8. I know if I have to setup and draw this same "hello" triangle one more time, I'm going to poke my eyes out. 
  9. Thank you! That site looks pretty good!    It seems like GLFW is preferred by many; I think I'm going to try it. I have a lot of code to deal with window resize in SDL. It looks like in GLFW there is one function arg. I don't know, I guess I should try everything before I decide one is better than the other.   Thank you again, I can't wait to dig into this one.
  10. Hello,   I'm trying to get into this openGL stuff, with a pretty clear goal in mind. It is difficult to say the least, but it is coming together - just not fast enough. I'm trying to get an openGL context going in SDL with some basic mouse, keyboard and window resize capture. I've been through lazy foo tutorials, and was able to get a a lot done with the code examples. Now I am on the arcsynth tutorials, but there is a huge divide between the tutorials and the code, and I'm not sure how to proceed. The arcsynth tutorials have helped tremendously with understanding the concepts, but I can't seem to transfer what is happening in the arcsynth code into my SDL window setup. Again the difference between the pdf tutorial and what is in the code is like night and day.   Every learning resource related to openGL is drastically different then the last, and to say it is slow going is an understatement. As a modest programmer I've been able to do tutorials, take the code, learn, build, and implement what I need with positive progress in every language I've dipped into. With openGL, it reminds me of my first C++ class in community college that was taught by a math teacher; she didn't know a darn thing about C++, but somehow we built a calculator. The only problem was I took the class to learn C++.   My goal is to create an openGL context, with two objects in a scene that I can make rotate, and maybe zoom and maybe pan. Then I will build from there, since I will need to implement some sort of picking, then move back to SDL, network and database stuff for awhile.    Can anyone recommend a good way, references, book, process to get to my goal? This doesn't need to be beautiful or ship quality; I'm just trying to get the concept framework going so I can look at all my pieces and work on them all bit-by-bit.   I've taken a look at every engine. In the end, for what I have done already with server code and database, it seems to go this route will still be quicker on the client end. I spend 5 hours on this engine, 10 hours on that engine,  another 8 hours on openGL, 6 hours here another 8 there and I still have next to nothing.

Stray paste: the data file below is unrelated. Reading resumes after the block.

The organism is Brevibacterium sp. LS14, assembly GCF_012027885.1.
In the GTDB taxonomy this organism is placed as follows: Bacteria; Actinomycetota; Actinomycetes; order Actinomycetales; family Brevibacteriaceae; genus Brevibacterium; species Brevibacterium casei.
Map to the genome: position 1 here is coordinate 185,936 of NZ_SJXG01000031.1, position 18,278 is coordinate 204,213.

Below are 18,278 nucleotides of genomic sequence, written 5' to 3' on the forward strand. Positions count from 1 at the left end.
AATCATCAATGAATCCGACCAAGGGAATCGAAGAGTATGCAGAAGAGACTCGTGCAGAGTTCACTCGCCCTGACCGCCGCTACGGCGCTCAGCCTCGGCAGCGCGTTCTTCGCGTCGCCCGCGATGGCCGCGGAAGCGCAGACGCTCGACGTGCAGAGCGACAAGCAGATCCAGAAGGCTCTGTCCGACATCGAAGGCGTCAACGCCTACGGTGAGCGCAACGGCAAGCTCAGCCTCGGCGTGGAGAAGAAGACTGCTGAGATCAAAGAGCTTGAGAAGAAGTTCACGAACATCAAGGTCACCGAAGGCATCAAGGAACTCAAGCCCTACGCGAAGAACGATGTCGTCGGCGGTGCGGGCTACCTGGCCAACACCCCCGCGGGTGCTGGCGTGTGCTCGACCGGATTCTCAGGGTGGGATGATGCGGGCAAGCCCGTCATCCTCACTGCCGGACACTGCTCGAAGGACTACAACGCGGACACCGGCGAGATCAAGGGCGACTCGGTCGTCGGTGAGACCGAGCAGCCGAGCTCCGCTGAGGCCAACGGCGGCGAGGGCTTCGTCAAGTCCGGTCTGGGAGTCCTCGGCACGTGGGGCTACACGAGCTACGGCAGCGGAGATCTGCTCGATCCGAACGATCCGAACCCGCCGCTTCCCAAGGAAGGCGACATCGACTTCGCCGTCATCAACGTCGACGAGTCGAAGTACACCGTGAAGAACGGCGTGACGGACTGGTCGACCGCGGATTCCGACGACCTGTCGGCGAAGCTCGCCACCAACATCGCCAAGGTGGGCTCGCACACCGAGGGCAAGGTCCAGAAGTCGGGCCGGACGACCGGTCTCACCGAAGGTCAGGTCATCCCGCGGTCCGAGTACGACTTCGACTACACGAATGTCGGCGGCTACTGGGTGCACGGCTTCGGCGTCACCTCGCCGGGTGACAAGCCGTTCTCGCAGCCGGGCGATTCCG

11. If I had a notion to port my game client code from html5, javascript, three.js to an executable client; what would be the most congruent language and toolset?   I'm moving along very well with the tools I'm using at the moment, and I've de-complicated my goals quite a bit to realize an end. I would like to keep using node as the backend though. I'm wondering what I could build a "real" client in and keep moving at my current pace, assuming I'm using good patterns and practices in javascript. 3D components, but turn based for network and server interaction is the current direction. Maybe a job for Python? Just thinking about removing the "browser variable" as a long-term nugget, and if I can keep the time cost difference low to keep moving along.    Thanks! 
  12. Thanks for the replies!    The more I think about this in terms work to be done, I should really just let it out in a friendly manner, see where it goes and avoid any selfish child syndrome. I'm going to need people involved who enjoy the process. Even though I've done a lot already, it really is next to nothing in the overall. I'm more interested in making the lower level mechanics very functional for the near term, which I know we can both agree on. Much of what I have laid out is very well subject to change over time.   A friendly, agreed upon collaboration contract with equity and stake you mention may be sufficient. Part of the reason I consider this person is for valued input and problem solving ability. If things begin so rigid, it will most likely never really start.    Money is very much an object, but money will be mostly for art and higher level components that will be acted on at a later time, once there is a reasonable working proof of concept. I'm not ignoring the likelihood of failure. And if the partnerships ends, it will most likely be a mutual realization that the project wasn't viable - which is perfectly fine.   Thank you again for your input!